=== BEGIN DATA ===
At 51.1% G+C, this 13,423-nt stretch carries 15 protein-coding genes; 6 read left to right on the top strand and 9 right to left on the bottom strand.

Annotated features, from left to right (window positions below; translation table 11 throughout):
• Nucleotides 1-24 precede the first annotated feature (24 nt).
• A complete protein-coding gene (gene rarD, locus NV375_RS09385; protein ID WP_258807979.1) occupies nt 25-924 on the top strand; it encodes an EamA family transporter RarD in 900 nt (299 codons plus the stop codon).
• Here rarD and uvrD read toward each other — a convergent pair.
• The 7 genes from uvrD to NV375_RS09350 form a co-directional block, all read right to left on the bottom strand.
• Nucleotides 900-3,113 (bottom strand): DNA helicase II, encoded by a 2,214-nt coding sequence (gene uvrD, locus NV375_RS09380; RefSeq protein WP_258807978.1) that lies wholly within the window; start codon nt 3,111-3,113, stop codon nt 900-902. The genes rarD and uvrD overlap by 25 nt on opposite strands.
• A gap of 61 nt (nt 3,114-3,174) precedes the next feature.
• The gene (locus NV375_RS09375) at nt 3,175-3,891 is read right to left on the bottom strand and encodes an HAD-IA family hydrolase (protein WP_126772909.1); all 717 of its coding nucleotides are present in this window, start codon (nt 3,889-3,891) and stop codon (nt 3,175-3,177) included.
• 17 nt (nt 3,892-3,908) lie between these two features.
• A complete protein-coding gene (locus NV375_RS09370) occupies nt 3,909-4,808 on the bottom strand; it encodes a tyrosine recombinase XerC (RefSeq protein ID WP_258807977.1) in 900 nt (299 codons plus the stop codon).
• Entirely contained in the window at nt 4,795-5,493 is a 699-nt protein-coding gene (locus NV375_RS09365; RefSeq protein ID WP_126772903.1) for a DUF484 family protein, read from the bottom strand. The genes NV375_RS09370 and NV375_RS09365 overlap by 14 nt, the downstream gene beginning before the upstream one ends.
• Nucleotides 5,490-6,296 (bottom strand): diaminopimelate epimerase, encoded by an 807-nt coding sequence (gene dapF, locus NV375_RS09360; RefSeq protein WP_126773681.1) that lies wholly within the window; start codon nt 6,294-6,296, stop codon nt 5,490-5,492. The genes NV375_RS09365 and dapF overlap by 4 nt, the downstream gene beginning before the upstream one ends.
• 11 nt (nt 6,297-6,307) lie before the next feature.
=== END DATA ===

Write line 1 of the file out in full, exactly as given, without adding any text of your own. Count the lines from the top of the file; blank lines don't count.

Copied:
At 51.1% G+C, this 13,423-nt stretch carries 15 protein-coding genes; 6 read left to right on the top strand and 9 right to left on the bottom strand.